Back Row: Ted Orscheln, Al Orscheln, Louie Orscheln Front Row: Ed Orscheln, William (Bill) C. Orscheln
In the 1930s, brothers Ed and William Orscheln established a trucking business. As maintenance supervisor for Orscheln Brothers Truck Line, it was brother Al’s job to fix any problems on the fleet. Parking brakes failed quite often and one day in 1938, driver Gus Williams came in complaining, "You’ve got to fix the parking brake on old Six Speed." Al sketched out a design (the first "overcenter" parking brake), built one in the shop and installed it on a truck going to St. Louis.
Orscheln’s creation was the first "overcenter" parking brake, which used a pull-up handle and magnified leverage to help the driver lock the brakes in place. It also allowed the driver to adjust the brake tension from inside the cab. Patented in 1939, the levers were only installed on the family’s fleet of delivery trucks. In 1946, Orscheln Brake Lever Manufacturing Company was incorporated to build the brake system for sale to others. Decades later Orscheln’s overcenter parking brakes are still a leader in the industry.
It wasn’t an accident that led the Orschelns into the brake business, but it was something of an accident that got the family into the trucking business two decades earlier. In 1919, brothers Ed and William Orscheln left their family farm near Tipton, Missouri, and bought one for themselves near Sturgeon. Bad weather and poor cattle prices soon sent the two young farmers scrambling for cash. Inspired by the portable dance floor that they hauled around to area farms on a hay wagon in their teenage years, Bill and Ed opened a dance hall near Sturgeon in 1921 and called it "Orscheln Heights".
The dance business had some success, but farm folk without transportation had trouble getting to Sturgeon. In 1924, the brothers bought an old Model T pickup, installed benches in the back, and made a circuit for miles around, hauling people to dances at Orscheln Heights. Several years passed and the dance transportation business was still limping along, when a grocery store owner in Renick offered Bill Orscheln 25 cents to bring him a box of bread from Klein’s Bakery in Moberly on his next run. Bill made that delivery and started soliciting other hauling business along his dance route, and soon they had so much business they had to take the benches out of the back.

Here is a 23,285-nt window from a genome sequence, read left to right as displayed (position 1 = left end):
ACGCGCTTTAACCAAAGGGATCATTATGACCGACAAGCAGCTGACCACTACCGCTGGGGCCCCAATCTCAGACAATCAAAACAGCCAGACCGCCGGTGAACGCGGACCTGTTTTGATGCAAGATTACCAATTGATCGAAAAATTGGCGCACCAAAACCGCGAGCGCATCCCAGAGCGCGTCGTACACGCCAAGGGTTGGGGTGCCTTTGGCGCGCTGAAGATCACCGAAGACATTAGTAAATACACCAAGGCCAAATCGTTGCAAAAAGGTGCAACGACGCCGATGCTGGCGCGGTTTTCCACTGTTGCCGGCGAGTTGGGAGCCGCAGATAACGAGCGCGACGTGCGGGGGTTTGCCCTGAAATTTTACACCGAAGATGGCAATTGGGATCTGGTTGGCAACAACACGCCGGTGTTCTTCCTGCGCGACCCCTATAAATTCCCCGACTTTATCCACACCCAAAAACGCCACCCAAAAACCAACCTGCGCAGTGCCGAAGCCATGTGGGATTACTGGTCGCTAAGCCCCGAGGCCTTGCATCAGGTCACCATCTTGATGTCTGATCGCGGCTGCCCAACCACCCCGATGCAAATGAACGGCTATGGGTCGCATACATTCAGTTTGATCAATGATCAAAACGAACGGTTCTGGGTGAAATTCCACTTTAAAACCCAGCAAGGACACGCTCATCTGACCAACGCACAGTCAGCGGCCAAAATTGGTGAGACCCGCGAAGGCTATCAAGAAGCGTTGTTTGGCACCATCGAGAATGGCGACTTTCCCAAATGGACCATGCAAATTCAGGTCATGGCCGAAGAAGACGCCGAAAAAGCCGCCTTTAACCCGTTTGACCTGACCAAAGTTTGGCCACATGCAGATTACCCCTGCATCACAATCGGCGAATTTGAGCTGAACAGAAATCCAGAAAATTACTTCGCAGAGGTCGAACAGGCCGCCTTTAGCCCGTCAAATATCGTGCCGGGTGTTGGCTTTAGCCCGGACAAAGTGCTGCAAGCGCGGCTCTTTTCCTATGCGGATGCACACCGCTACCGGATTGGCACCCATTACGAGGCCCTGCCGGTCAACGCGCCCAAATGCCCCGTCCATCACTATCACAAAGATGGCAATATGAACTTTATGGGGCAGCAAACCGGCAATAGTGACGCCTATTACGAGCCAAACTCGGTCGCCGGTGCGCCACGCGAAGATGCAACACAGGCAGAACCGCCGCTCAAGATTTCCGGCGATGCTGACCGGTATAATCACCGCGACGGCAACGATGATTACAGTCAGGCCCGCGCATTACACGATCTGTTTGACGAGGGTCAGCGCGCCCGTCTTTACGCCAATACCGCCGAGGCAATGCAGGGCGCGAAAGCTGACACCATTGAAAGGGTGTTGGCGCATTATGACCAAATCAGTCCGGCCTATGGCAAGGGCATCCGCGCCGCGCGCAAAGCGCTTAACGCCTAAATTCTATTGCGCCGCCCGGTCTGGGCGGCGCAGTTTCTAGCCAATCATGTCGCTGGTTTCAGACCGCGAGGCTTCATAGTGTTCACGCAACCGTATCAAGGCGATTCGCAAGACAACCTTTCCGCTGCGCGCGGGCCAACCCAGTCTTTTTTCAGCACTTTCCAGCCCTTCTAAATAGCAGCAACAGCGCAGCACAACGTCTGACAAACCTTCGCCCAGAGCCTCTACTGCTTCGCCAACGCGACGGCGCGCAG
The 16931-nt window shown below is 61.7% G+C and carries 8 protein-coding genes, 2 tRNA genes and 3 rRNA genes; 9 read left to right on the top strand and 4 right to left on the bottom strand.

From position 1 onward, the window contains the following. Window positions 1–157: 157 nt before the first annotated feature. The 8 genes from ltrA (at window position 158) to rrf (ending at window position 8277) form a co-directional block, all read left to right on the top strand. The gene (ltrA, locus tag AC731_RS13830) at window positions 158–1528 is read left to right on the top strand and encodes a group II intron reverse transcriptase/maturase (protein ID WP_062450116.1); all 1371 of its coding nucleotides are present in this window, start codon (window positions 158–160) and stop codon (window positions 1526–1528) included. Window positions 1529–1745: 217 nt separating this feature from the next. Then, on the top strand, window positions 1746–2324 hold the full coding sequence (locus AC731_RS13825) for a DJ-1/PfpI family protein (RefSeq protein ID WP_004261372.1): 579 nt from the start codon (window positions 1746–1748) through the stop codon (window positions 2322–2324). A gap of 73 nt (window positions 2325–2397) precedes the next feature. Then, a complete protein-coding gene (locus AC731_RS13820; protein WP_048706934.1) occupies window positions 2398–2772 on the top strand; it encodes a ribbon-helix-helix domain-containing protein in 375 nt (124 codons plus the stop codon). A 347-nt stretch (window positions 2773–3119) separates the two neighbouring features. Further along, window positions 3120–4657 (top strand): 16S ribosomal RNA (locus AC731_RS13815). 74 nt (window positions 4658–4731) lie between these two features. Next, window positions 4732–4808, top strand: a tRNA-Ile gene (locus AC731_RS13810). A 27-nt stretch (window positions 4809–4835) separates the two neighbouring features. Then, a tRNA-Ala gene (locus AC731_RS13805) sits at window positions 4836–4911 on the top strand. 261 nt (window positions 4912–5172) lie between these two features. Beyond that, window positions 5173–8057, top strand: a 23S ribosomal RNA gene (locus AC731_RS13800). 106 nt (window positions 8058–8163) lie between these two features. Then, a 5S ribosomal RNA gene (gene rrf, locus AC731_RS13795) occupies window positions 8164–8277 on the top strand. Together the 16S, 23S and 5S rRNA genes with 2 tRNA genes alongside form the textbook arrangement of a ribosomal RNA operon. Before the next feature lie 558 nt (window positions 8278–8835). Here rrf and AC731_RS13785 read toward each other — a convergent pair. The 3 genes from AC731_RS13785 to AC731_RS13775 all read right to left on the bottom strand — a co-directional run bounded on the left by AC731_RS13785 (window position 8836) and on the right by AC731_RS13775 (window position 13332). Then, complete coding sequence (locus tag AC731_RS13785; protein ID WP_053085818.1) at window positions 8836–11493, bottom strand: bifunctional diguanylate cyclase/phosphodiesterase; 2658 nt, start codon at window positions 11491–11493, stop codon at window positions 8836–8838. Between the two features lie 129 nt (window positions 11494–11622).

The next year, they bought a second truck, hired another driver (brother Al) and a bookkeeper (sister Jo). Ed managed the farm. Bill managed the hauling. Three or four nights a week, they had dances at Orscheln Heights. Their dance hall became a regular stop on the Chicago-St. Louis-Kansas City entertainment circuit, and big bands like Benny Goodman’s played the pavilion at the Heights. Even with big names, the dance business was marginal. The invention of the jukebox in the mid-1930s was the death knell for live entertainment dance halls, and in 1936, Orscheln Heights was closed.